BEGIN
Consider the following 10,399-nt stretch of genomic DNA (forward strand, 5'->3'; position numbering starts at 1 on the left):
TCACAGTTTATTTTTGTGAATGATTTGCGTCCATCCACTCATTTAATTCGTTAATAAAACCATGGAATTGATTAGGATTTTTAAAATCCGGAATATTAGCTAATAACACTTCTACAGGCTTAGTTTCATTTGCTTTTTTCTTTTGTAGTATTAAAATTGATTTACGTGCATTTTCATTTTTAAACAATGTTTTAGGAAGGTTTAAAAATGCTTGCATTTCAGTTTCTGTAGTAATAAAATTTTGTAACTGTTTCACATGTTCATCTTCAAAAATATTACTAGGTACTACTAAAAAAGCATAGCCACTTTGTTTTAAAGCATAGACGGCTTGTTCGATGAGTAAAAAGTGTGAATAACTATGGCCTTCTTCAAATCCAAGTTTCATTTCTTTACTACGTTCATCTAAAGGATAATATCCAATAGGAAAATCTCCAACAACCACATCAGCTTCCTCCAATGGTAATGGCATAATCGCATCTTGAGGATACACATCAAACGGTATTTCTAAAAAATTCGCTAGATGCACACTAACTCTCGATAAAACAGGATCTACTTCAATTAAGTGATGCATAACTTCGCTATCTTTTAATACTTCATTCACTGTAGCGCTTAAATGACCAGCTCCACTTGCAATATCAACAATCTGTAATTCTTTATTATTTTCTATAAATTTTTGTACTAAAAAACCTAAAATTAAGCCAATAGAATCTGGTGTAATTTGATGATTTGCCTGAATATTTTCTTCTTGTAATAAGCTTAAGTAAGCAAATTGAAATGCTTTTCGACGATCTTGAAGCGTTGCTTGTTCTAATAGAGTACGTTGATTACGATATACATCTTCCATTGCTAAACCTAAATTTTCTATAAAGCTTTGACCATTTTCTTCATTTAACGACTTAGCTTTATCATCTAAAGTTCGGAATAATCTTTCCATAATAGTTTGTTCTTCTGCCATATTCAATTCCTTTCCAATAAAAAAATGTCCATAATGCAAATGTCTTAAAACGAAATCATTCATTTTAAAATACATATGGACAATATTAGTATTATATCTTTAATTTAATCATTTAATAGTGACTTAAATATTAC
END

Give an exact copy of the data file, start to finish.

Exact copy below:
Consider the following 10,399-nt stretch of genomic DNA (forward strand, 5'->3'; position numbering starts at 1 on the left):
TCACAGTTTATTTTTGTGAATGATTTGCGTCCATCCACTCATTTAATTCGTTAATAAAACCATGGAATTGATTAGGATTTTTAAAATCCGGAATATTAGCTAATAACACTTCTACAGGCTTAGTTTCATTTGCTTTTTTCTTTTGTAGTATTAAAATTGATTTACGTGCATTTTCATTTTTAAACAATGTTTTAGGAAGGTTTAAAAATGCTTGCATTTCAGTTTCTGTAGTAATAAAATTTTGTAACTGTTTCACATGTTCATCTTCAAAAATATTACTAGGTACTACTAAAAAAGCATAGCCACTTTGTTTTAAAGCATAGACGGCTTGTTCGATGAGTAAAAAGTGTGAATAACTATGGCCTTCTTCAAATCCAAGTTTCATTTCTTTACTACGTTCATCTAAAGGATAATATCCAATAGGAAAATCTCCAACAACCACATCAGCTTCCTCCAATGGTAATGGCATAATCGCATCTTGAGGATACACATCAAACGGTATTTCTAAAAAATTCGCTAGATGCACACTAACTCTCGATAAAACAGGATCTACTTCAATTAAGTGATGCATAACTTCGCTATCTTTTAATACTTCATTCACTGTAGCGCTTAAATGACCAGCTCCACTTGCAATATCAACAATCTGTAATTCTTTATTATTTTCTATAAATTTTTGTACTAAAAAACCTAAAATTAAGCCAATAGAATCTGGTGTAATTTGATGATTTGCCTGAATATTTTCTTCTTGTAATAAGCTTAAGTAAGCAAATTGAAATGCTTTTCGACGATCTTGAAGCGTTGCTTGTTCTAATAGAGTACGTTGATTACGATATACATCTTCCATTGCTAAACCTAAATTTTCTATAAAGCTTTGACCATTTTCTTCATTTAACGACTTAGCTTTATCATCTAAAGTTCGGAATAATCTTTCCATAATAGTTTGTTCTTCTGCCATATTCAATTCCTTTCCAATAAAAAAATGTCCATAATGCAAATGTCTTAAAACGAAATCATTCATTTTAAAATACATATGGACAATATTAGTATTATATCTTTAATTTAATCATTTAATAGTGACTTAAATATTAC